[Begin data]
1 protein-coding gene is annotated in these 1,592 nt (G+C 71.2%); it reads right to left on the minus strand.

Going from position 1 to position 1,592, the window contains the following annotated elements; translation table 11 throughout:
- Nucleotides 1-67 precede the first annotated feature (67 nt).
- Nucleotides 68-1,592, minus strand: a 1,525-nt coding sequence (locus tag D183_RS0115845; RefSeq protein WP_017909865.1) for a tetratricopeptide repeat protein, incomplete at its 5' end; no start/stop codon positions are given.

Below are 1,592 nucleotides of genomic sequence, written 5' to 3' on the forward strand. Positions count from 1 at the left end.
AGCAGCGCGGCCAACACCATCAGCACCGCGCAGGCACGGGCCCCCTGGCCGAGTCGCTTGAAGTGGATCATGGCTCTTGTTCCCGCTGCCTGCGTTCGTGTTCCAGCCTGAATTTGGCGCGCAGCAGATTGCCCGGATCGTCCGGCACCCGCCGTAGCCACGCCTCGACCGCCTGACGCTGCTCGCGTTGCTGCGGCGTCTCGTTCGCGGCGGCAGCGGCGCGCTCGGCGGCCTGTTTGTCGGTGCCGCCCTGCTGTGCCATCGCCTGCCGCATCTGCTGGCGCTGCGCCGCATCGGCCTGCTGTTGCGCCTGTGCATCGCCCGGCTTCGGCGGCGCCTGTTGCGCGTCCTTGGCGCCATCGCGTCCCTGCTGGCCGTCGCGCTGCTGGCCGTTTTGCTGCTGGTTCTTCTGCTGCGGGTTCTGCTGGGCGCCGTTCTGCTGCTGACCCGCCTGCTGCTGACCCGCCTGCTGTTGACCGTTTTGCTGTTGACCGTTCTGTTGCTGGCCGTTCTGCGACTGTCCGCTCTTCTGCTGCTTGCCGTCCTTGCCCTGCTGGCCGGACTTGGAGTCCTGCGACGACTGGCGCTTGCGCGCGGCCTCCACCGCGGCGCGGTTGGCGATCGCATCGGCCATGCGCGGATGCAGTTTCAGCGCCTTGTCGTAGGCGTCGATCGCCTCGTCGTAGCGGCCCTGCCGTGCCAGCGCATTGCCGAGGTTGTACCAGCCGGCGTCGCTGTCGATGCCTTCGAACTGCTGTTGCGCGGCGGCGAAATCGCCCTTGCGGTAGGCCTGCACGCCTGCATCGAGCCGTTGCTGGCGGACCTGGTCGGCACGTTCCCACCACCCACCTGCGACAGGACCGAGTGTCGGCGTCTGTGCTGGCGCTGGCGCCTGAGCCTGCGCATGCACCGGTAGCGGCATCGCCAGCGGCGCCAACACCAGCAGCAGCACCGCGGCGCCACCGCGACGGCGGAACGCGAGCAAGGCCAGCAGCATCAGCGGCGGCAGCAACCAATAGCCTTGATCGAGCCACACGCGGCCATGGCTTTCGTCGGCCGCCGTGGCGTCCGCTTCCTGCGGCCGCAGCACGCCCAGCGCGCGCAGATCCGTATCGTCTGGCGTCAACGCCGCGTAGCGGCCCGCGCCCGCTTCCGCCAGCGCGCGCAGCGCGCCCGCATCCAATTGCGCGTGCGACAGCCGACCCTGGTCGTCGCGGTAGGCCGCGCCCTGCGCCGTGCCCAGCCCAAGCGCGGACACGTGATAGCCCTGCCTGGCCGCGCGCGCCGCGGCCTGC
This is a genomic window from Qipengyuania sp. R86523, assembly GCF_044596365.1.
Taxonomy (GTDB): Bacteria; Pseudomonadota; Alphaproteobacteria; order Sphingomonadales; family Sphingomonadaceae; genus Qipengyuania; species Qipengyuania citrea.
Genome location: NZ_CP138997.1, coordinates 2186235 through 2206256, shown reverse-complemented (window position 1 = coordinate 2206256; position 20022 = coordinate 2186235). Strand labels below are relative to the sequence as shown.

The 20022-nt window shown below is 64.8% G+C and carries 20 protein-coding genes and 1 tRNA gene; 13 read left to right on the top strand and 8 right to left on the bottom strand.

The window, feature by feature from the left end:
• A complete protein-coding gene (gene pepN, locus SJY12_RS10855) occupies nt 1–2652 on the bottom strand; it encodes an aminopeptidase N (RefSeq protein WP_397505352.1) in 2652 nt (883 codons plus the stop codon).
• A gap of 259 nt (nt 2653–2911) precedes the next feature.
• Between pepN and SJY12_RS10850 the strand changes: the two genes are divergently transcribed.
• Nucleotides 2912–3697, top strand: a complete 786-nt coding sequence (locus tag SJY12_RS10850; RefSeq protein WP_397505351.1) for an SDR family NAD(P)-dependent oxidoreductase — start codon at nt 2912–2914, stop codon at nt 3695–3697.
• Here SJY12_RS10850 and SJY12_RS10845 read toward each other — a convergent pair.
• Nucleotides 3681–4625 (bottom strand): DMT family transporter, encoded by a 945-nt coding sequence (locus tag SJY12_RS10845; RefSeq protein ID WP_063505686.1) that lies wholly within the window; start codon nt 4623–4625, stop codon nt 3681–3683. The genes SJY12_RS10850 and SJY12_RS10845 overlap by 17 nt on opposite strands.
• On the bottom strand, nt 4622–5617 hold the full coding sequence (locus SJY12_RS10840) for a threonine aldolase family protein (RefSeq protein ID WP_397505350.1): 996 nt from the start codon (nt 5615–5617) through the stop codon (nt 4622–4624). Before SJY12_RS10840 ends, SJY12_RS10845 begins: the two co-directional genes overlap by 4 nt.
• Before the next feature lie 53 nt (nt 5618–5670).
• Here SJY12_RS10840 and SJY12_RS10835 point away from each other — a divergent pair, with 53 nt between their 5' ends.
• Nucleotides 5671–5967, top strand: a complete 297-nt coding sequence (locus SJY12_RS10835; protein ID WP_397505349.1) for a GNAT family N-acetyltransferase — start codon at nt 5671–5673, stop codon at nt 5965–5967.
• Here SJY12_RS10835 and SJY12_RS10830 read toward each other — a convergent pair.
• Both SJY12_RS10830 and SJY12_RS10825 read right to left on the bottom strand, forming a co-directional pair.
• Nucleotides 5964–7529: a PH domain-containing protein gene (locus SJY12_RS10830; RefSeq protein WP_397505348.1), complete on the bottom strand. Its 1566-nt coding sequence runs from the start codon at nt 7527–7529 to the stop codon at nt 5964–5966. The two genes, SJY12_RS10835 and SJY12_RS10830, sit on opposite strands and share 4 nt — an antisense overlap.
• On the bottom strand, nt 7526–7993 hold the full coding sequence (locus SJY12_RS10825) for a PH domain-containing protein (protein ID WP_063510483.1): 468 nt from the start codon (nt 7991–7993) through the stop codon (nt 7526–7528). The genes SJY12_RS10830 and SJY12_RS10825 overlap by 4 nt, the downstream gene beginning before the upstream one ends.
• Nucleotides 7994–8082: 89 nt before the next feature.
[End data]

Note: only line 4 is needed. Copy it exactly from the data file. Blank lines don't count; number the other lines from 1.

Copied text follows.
- Nucleotides 68-1,592, minus strand: a 1,525-nt coding sequence (locus tag D183_RS0115845; RefSeq protein WP_017909865.1) for a tetratricopeptide repeat protein, incomplete at its 5' end; no start/stop codon positions are given.